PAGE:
Friday, December 16, 2011

Amazon versus the World

There was an interesting development in ebook publishing this week as Amazon introduced a new program for members of Amazon Prime. Basically, it is somewhat like a Netflix subscription service for indie books, where readers can pay $79/year and then "borrow" books that are a part of the service (and stream movies as well).

For indie authors like myself, Amazon is now giving us the option of taking part in this scheme. Every time a book is borrowed, the author gets a part of the pool of money that has been set aside from reader fees. The amount of the payment for each "borrow" depends on the amount of money in the pool divided by the number of books borrowed during the month overall. The catch? We have to remove our books from all other resale channels. That means taking our books down from Barnes and Noble, Apple's ibookstore, the Sony bookstore, Kobo, Smashwords, etc. To me this is a troubling development indeed. Anything this anti-competitive can't be good in the long run for anybody but Amazon. The Netflix model is an interesting concept. It might even work for ebooks, but even Netflix doesn't demand complete fealty from movie producers.

As the ebook revolution marches on, I'm sure there will be continuous changes for quite some time as Amazon dukes it out with the rest of the world. They are already far and away the dominant player, but apparently that's not enough. As far as their new program goes, I'll sit back and watch it for a while to see how things work out. I'm definitely not diving right in. As a writer, I'd rather concern myself with simply making my next book the best it can be...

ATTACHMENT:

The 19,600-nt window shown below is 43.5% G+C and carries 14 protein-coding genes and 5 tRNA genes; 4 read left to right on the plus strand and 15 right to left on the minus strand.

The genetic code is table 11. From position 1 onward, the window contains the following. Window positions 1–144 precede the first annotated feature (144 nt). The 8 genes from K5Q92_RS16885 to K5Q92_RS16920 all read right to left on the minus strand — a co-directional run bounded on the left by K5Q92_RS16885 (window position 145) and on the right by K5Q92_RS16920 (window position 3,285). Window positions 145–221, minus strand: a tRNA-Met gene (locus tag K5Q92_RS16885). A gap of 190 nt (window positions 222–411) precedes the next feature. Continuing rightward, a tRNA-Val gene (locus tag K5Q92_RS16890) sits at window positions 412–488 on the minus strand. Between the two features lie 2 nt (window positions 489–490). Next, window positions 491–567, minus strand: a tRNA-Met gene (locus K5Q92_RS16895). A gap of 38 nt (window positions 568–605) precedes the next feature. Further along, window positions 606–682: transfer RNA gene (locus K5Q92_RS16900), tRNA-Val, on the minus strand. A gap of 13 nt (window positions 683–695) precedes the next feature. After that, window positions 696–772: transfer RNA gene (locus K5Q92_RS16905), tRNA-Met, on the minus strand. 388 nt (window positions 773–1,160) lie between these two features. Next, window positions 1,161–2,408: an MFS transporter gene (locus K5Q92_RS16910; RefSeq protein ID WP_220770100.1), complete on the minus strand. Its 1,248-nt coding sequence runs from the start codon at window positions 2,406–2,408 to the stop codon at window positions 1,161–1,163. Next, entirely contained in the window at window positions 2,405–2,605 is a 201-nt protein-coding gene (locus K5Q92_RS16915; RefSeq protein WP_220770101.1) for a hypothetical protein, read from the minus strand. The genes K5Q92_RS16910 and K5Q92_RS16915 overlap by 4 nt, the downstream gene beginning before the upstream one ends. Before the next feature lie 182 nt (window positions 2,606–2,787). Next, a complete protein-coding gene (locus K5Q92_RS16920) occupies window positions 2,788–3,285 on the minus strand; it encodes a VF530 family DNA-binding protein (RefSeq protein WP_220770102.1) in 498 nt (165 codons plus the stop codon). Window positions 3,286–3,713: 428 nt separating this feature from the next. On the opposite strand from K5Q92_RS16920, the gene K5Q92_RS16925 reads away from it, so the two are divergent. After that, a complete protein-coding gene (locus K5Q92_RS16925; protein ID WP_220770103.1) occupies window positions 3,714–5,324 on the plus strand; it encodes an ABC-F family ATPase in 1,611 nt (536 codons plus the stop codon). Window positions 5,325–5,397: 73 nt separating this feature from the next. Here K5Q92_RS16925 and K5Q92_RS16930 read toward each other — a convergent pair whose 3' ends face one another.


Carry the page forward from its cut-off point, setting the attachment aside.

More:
1. Yep, I'm thinking the same, Kenneth. Sit back and watch to see how it goes. I would not be prepared to go exclusive with Amazon for Kindle when (here in the UK) other ereaders are coming onto the market for the first time, like Kobo for example. Most of my sales are through Amazon but that's not to say it will always be the case for the future. It certainly is an interesting time to be an author.

  2. Yeah, it is interesting... I'm thinking about putting No Cure on the program to try it out, but I'm certainly not crazy about the exclusivity issue! It does seem like a monopolistic abuse of power by Amazon.